Multimodal AI built with Tar Heel research

A computer science professor and his student teamed with Microsoft Research to produce breakthrough technology.

Headshot of Mohit Bansal on Carolina Blue background next to text that reads
Bansal continues to dive into AI at Carolina, and he imagines a future where the technology could make a significant impact in the classroom. (Image courtesy of UNC Creative)

In the past year, researchers at UNC-Chapel Hill helped engineer one of the most significant breakthroughs in artificial intelligence.

Working with a team at Microsoft Research, Carolina computer science professor Mohit Bansal and his student Zineng Tang, a Microsoft intern, created the CoDi AI system — a model capable of generating any combination of outputs (e.g, text, images, videos, audio) from any combination of inputs.

Microsoft Research featured the project on its website last summer, and a few months later, the team presented the revamped CoDi-2 to much fanfare.

Why all the fuss? What makes CoDi such a big deal?

Previous generative AI systems performed one-to-one tasks. For instance, a user might type in “draw a picture of a frog” and get a photo of a frog (text-to-image) or submit a photo and get a caption (image-to-text).

CoDi isn’t limited to one-to-one tasks. Short for “composable diffusion,” CoDi was the first AI model that could take any combination of inputs – text, audio, photo, video – and produce any combination of outputs using the idea of “bridge alignment,” giving the tool immense creative power. Most importantly, it can do so without relying on a prohibitively large number of training objectives (which is computationally infeasible) or training data for all these combinations (which is unavailable).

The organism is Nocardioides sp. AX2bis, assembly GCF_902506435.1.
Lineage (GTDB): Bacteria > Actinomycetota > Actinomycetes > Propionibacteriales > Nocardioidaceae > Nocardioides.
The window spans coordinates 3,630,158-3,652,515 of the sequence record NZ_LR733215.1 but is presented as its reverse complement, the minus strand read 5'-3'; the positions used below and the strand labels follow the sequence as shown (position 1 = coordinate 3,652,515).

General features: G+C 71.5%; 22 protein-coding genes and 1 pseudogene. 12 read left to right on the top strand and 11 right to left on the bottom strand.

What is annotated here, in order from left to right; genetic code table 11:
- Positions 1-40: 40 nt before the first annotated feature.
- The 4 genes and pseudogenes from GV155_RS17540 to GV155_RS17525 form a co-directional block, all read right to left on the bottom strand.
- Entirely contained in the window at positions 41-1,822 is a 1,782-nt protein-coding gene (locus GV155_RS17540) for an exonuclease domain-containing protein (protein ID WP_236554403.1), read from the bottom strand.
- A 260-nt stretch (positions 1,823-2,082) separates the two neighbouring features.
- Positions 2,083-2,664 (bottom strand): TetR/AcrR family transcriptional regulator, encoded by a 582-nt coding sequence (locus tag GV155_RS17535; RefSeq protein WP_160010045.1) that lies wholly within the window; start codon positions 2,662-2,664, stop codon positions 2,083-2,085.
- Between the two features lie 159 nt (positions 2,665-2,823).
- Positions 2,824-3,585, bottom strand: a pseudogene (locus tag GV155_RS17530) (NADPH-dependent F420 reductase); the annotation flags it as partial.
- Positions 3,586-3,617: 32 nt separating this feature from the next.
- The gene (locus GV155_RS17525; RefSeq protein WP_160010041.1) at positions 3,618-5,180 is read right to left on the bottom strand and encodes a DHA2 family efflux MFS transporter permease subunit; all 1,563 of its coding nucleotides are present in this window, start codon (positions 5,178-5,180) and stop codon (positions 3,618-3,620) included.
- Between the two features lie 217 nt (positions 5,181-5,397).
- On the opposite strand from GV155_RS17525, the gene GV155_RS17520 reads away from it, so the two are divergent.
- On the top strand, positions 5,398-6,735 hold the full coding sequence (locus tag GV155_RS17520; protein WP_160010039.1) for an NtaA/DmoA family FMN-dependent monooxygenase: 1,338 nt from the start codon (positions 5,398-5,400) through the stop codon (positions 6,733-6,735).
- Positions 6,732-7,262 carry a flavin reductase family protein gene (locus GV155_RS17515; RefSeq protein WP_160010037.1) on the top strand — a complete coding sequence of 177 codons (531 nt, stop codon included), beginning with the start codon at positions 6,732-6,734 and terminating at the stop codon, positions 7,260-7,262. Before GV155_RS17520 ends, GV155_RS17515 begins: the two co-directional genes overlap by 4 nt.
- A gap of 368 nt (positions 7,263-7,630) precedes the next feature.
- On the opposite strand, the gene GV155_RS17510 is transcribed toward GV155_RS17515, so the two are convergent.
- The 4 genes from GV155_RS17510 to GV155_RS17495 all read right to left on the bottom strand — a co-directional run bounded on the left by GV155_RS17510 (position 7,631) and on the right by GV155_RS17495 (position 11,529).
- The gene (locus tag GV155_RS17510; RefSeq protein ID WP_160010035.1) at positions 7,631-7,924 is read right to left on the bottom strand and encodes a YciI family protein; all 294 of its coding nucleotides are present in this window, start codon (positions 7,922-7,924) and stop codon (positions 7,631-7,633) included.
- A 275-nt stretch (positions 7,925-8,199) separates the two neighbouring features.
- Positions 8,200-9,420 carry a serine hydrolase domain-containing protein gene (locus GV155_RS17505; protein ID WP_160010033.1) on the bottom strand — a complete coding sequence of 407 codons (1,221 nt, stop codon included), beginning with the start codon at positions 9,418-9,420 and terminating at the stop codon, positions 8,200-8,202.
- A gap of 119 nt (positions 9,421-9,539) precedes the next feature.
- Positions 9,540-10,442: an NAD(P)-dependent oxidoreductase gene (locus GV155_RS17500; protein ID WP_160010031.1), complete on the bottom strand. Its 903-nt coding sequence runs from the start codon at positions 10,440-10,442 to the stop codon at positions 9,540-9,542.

“CoDi is a very novel model in the AI community because it can effectively and efficiently handle unseen combinations of input/output modalities without relying on training the model on such expensive and hard-to-find data,” said Bansal, the computer science department’s John R. & Louise S. Parker Professor and the director of its MURGe-Lab. “This opens up a lot of exciting new applications.”

The website for the CoDi project includes several examples of this multimodal generative process:

  • User inputs picture of Times Square, an audio clip of rain and the text “teddy bear on a skateboard,” and CoDi produces a video clip of a skating teddy bear on a rainy day in Times Square.
  • User inputs a picture of a forest and an audio clip of a piano, and CoDi produces a picture of a man playing piano in the forest with the text “playing piano in a forest.”
  • User types “train coming into station,” and CoDi produces a video, with audio, of a train pulling in.

The recently released CoDi-2 extends CoDi-1 using a large language model framework and is even more intuitive and interactive, handling more complex instructions that interleave multiple modalities.

AI technology is still developing, but there’s no doubt that the CoDi project has made massive waves. Bansal’s student, Tang, was named a recipient of the prestigious 2023 Computing Research Association Outstanding Undergraduate Researcher Award — one of only four winners across North America. Tang received several top offers and is continuing his education as a doctoral student at the University of California, Berkeley.

Meanwhile, Bansal continues to dive into AI at Carolina, and he imagines a future where the technology could make a significant impact in the classroom. He is co-principal investigator and the core-AI lead for the National Science Foundation AI Institute for Engaged Learning. At the institute, they are using similar multimodal technology as AI assistants to improve the classroom experience for students and teachers, including Bansal’s newer work on video and diagram generation.

“Teachers and students will be able to create interesting, visual stories, especially with CoDi-2,” Bansal said. “They can even talk to it or interact with it, create complex videos, even trailers of complex concepts to visually explain them more easily and interactively build them.”